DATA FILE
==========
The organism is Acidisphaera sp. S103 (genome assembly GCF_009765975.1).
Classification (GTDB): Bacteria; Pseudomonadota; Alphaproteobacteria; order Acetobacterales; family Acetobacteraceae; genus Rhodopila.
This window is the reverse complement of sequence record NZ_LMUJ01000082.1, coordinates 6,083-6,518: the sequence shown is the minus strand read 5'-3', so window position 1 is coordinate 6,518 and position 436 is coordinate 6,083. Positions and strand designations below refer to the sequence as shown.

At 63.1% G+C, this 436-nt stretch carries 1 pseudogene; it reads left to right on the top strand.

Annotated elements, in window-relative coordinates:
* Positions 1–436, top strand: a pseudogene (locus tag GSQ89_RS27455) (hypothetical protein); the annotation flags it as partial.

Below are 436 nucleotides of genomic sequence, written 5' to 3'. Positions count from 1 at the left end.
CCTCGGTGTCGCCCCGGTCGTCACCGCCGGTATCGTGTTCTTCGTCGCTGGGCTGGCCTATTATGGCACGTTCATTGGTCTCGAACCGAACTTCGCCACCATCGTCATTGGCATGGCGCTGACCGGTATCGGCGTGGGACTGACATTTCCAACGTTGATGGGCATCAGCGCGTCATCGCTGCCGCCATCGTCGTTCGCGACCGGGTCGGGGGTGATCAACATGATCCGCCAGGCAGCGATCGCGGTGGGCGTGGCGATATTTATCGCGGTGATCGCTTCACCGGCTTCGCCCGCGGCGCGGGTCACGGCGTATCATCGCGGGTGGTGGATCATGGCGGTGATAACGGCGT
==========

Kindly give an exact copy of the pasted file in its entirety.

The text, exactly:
The organism is Acidisphaera sp. S103 (genome assembly GCF_009765975.1).
Classification (GTDB): Bacteria; Pseudomonadota; Alphaproteobacteria; order Acetobacterales; family Acetobacteraceae; genus Rhodopila.
This window is the reverse complement of sequence record NZ_LMUJ01000082.1, coordinates 6,083-6,518: the sequence shown is the minus strand read 5'-3', so window position 1 is coordinate 6,518 and position 436 is coordinate 6,083. Positions and strand designations below refer to the sequence as shown.

At 63.1% G+C, this 436-nt stretch carries 1 pseudogene; it reads left to right on the top strand.

Annotated elements, in window-relative coordinates:
* Positions 1–436, top strand: a pseudogene (locus tag GSQ89_RS27455) (hypothetical protein); the annotation flags it as partial.

Below are 436 nucleotides of genomic sequence, written 5' to 3'. Positions count from 1 at the left end.
CCTCGGTGTCGCCCCGGTCGTCACCGCCGGTATCGTGTTCTTCGTCGCTGGGCTGGCCTATTATGGCACGTTCATTGGTCTCGAACCGAACTTCGCCACCATCGTCATTGGCATGGCGCTGACCGGTATCGGCGTGGGACTGACATTTCCAACGTTGATGGGCATCAGCGCGTCATCGCTGCCGCCATCGTCGTTCGCGACCGGGTCGGGGGTGATCAACATGATCCGCCAGGCAGCGATCGCGGTGGGCGTGGCGATATTTATCGCGGTGATCGCTTCACCGGCTTCGCCCGCGGCGCGGGTCACGGCGTATCATCGCGGGTGGTGGATCATGGCGGTGATAACGGCGT